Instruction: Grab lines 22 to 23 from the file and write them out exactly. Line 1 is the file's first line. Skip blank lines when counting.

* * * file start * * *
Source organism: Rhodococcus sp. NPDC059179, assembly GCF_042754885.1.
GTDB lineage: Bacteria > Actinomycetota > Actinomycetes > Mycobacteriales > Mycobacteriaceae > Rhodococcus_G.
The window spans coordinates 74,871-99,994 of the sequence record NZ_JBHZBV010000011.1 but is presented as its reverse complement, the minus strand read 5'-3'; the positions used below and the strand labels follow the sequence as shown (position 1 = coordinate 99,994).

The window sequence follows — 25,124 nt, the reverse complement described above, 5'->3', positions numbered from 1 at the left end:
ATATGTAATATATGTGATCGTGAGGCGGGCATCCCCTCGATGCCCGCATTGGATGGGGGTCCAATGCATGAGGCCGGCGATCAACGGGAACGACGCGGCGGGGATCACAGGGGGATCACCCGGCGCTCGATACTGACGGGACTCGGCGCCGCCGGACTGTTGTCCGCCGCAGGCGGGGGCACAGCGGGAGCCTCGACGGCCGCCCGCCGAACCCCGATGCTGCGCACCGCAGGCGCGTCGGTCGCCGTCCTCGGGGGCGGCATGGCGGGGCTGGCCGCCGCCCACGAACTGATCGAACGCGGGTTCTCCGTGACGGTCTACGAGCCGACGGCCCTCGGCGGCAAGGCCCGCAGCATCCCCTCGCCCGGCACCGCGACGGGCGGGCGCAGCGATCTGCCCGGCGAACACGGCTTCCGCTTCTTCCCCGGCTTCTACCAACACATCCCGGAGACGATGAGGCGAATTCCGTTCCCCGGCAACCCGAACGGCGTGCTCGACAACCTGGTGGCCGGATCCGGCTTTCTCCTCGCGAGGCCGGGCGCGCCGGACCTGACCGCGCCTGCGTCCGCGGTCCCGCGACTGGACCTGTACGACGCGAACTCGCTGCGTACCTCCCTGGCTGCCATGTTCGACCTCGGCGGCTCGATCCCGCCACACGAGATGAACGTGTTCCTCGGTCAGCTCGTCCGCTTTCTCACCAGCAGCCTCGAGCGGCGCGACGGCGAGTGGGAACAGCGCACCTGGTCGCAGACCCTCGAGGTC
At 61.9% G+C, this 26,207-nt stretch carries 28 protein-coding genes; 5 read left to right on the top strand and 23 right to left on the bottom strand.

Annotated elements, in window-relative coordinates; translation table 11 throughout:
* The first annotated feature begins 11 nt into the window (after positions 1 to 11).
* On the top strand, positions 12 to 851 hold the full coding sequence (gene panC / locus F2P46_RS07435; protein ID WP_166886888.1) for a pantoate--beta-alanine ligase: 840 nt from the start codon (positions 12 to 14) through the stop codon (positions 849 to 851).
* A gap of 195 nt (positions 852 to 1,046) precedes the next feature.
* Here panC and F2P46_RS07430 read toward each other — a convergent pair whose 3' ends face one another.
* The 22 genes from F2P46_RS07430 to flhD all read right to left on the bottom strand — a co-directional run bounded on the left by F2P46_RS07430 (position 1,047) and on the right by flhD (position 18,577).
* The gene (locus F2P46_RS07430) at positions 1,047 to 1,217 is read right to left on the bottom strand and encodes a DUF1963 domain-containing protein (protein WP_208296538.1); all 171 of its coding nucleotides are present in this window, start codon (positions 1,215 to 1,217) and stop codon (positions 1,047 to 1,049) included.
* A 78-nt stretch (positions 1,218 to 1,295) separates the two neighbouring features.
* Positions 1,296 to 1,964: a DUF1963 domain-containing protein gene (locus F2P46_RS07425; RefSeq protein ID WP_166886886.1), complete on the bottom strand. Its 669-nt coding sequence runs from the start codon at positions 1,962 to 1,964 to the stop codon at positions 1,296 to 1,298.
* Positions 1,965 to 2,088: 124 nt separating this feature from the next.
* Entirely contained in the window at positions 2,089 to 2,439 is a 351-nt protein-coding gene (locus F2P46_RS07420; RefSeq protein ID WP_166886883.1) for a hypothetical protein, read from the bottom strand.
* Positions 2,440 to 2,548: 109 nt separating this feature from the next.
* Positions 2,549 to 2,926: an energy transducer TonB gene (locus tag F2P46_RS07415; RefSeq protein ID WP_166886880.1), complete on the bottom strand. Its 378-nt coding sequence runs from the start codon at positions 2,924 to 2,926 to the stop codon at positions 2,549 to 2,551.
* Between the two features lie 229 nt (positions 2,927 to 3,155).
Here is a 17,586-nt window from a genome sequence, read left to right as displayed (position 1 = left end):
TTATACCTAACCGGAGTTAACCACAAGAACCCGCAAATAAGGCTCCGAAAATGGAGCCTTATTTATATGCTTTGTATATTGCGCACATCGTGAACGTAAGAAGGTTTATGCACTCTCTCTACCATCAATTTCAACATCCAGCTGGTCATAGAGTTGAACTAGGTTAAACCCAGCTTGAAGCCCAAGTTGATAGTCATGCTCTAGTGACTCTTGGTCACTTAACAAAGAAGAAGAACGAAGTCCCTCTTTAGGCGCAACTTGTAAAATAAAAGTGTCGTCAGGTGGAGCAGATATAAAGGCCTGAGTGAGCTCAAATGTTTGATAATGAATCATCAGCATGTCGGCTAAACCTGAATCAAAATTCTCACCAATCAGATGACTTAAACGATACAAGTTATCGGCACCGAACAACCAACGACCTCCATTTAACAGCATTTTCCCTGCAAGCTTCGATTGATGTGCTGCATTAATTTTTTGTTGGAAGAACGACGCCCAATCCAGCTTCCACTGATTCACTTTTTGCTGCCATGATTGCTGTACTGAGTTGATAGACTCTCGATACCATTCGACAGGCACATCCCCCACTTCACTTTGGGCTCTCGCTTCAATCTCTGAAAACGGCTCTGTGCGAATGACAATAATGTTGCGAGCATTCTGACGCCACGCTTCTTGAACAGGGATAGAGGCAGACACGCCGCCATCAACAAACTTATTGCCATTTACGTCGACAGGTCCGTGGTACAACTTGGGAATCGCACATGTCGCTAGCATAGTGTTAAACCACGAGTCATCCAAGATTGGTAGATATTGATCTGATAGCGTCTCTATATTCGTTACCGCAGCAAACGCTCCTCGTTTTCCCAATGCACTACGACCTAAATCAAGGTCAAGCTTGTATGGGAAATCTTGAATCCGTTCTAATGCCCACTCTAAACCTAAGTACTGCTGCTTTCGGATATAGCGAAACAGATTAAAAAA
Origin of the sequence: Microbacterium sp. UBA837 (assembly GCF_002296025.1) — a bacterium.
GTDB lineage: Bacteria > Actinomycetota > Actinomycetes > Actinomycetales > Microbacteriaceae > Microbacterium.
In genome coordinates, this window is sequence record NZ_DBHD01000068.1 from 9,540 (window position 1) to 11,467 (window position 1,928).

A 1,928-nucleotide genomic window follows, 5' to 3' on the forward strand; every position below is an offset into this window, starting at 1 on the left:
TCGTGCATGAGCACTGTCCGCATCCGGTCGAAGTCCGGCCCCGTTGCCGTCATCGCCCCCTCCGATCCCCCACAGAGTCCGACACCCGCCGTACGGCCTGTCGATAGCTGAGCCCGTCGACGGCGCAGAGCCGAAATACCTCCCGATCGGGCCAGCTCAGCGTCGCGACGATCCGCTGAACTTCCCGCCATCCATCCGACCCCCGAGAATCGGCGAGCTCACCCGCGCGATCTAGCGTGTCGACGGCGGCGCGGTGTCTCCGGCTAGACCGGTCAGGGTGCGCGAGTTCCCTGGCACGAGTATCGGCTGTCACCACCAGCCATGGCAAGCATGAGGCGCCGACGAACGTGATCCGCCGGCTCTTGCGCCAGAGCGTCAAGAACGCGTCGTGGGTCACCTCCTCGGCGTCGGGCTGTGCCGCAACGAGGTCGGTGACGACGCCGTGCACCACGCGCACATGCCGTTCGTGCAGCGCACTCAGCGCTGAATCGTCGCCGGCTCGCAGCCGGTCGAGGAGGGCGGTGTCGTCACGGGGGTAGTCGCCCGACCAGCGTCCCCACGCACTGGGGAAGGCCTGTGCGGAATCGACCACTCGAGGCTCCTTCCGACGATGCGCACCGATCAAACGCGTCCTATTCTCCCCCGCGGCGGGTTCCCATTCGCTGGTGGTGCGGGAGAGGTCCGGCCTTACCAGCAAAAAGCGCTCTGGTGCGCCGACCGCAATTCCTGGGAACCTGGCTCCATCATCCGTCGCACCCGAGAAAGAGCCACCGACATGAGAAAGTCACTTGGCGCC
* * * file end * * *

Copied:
TTATACCTAACCGGAGTTAACCACAAGAACCCGCAAATAAGGCTCCGAAAATGGAGCCTTATTTATATGCTTTGTATATTGCGCACATCGTGAACGTAAGAAGGTTTATGCACTCTCTCTACCATCAATTTCAACATCCAGCTGGTCATAGAGTTGAACTAGGTTAAACCCAGCTTGAAGCCCAAGTTGATAGTCATGCTCTAGTGACTCTTGGTCACTTAACAAAGAAGAAGAACGAAGTCCCTCTTTAGGCGCAACTTGTAAAATAAAAGTGTCGTCAGGTGGAGCAGATATAAAGGCCTGAGTGAGCTCAAATGTTTGATAATGAATCATCAGCATGTCGGCTAAACCTGAATCAAAATTCTCACCAATCAGATGACTTAAACGATACAAGTTATCGGCACCGAACAACCAACGACCTCCATTTAACAGCATTTTCCCTGCAAGCTTCGATTGATGTGCTGCATTAATTTTTTGTTGGAAGAACGACGCCCAATCCAGCTTCCACTGATTCACTTTTTGCTGCCATGATTGCTGTACTGAGTTGATAGACTCTCGATACCATTCGACAGGCACATCCCCCACTTCACTTTGGGCTCTCGCTTCAATCTCTGAAAACGGCTCTGTGCGAATGACAATAATGTTGCGAGCATTCTGACGCCACGCTTCTTGAACAGGGATAGAGGCAGACACGCCGCCATCAACAAACTTATTGCCATTTACGTCGACAGGTCCGTGGTACAACTTGGGAATCGCACATGTCGCTAGCATAGTGTTAAACCACGAGTCATCCAAGATTGGTAGATATTGATCTGATAGCGTCTCTATATTCGTTACCGCAGCAAACGCTCCTCGTTTTCCCAATGCACTACGACCTAAATCAAGGTCAAGCTTGTATGGGAAATCTTGAATCCGTTCTAATGCCCACTCTAAACCTAAGTACTGCTGCTTTCGGATATAGCGAAACAGATTAAAAAA
Origin of the sequence: Microbacterium sp. UBA837 (assembly GCF_002296025.1) — a bacterium.